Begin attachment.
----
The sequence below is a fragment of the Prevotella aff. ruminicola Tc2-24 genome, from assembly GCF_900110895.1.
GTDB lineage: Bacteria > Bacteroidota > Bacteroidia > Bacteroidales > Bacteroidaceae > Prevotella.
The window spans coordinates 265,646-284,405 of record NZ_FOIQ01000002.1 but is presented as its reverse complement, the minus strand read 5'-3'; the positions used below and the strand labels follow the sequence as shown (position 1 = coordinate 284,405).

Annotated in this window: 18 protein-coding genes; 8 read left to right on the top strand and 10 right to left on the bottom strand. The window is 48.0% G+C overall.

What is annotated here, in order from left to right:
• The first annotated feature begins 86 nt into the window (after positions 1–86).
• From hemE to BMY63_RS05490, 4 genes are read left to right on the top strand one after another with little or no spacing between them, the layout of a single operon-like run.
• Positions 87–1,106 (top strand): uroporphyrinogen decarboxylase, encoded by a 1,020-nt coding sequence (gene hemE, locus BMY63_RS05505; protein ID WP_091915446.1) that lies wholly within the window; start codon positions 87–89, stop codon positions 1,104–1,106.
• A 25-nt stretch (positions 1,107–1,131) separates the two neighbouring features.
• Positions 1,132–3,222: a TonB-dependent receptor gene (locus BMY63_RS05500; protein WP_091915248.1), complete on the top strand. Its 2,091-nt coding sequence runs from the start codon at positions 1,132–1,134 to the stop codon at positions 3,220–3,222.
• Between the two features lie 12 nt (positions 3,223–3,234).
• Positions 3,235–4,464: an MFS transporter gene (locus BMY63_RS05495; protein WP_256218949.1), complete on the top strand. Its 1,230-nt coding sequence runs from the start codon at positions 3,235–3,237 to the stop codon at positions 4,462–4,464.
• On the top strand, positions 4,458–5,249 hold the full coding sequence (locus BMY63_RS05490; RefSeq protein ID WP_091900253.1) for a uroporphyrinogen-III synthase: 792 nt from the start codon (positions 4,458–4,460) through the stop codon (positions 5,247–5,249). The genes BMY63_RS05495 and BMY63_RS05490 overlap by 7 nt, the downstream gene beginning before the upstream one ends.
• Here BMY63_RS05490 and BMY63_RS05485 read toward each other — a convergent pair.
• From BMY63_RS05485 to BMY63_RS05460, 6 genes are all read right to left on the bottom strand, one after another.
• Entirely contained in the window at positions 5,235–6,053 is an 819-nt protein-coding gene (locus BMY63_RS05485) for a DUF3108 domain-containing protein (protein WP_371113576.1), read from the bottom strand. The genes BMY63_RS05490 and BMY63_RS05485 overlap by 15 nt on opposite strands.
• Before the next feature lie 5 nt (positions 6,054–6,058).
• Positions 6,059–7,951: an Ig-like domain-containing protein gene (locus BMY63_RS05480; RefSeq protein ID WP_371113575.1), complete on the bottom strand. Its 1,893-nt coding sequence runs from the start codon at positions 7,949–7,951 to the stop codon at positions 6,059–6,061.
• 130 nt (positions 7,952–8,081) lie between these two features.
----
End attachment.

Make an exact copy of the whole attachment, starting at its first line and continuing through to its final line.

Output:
The sequence below is a fragment of the Prevotella aff. ruminicola Tc2-24 genome, from assembly GCF_900110895.1.
GTDB lineage: Bacteria > Bacteroidota > Bacteroidia > Bacteroidales > Bacteroidaceae > Prevotella.
The window spans coordinates 265,646-284,405 of record NZ_FOIQ01000002.1 but is presented as its reverse complement, the minus strand read 5'-3'; the positions used below and the strand labels follow the sequence as shown (position 1 = coordinate 284,405).

Annotated in this window: 18 protein-coding genes; 8 read left to right on the top strand and 10 right to left on the bottom strand. The window is 48.0% G+C overall.

What is annotated here, in order from left to right:
• The first annotated feature begins 86 nt into the window (after positions 1–86).
• From hemE to BMY63_RS05490, 4 genes are read left to right on the top strand one after another with little or no spacing between them, the layout of a single operon-like run.
• Positions 87–1,106 (top strand): uroporphyrinogen decarboxylase, encoded by a 1,020-nt coding sequence (gene hemE, locus BMY63_RS05505; protein ID WP_091915446.1) that lies wholly within the window; start codon positions 87–89, stop codon positions 1,104–1,106.
• A 25-nt stretch (positions 1,107–1,131) separates the two neighbouring features.
• Positions 1,132–3,222: a TonB-dependent receptor gene (locus BMY63_RS05500; protein WP_091915248.1), complete on the top strand. Its 2,091-nt coding sequence runs from the start codon at positions 1,132–1,134 to the stop codon at positions 3,220–3,222.
• Between the two features lie 12 nt (positions 3,223–3,234).
• Positions 3,235–4,464: an MFS transporter gene (locus BMY63_RS05495; protein WP_256218949.1), complete on the top strand. Its 1,230-nt coding sequence runs from the start codon at positions 3,235–3,237 to the stop codon at positions 4,462–4,464.
• On the top strand, positions 4,458–5,249 hold the full coding sequence (locus BMY63_RS05490; RefSeq protein ID WP_091900253.1) for a uroporphyrinogen-III synthase: 792 nt from the start codon (positions 4,458–4,460) through the stop codon (positions 5,247–5,249). The genes BMY63_RS05495 and BMY63_RS05490 overlap by 7 nt, the downstream gene beginning before the upstream one ends.
• Here BMY63_RS05490 and BMY63_RS05485 read toward each other — a convergent pair.
• From BMY63_RS05485 to BMY63_RS05460, 6 genes are all read right to left on the bottom strand, one after another.
• Entirely contained in the window at positions 5,235–6,053 is an 819-nt protein-coding gene (locus BMY63_RS05485) for a DUF3108 domain-containing protein (protein WP_371113576.1), read from the bottom strand. The genes BMY63_RS05490 and BMY63_RS05485 overlap by 15 nt on opposite strands.
• Before the next feature lie 5 nt (positions 6,054–6,058).
• Positions 6,059–7,951: an Ig-like domain-containing protein gene (locus BMY63_RS05480; RefSeq protein ID WP_371113575.1), complete on the bottom strand. Its 1,893-nt coding sequence runs from the start codon at positions 7,949–7,951 to the stop codon at positions 6,059–6,061.
• 130 nt (positions 7,952–8,081) lie between these two features.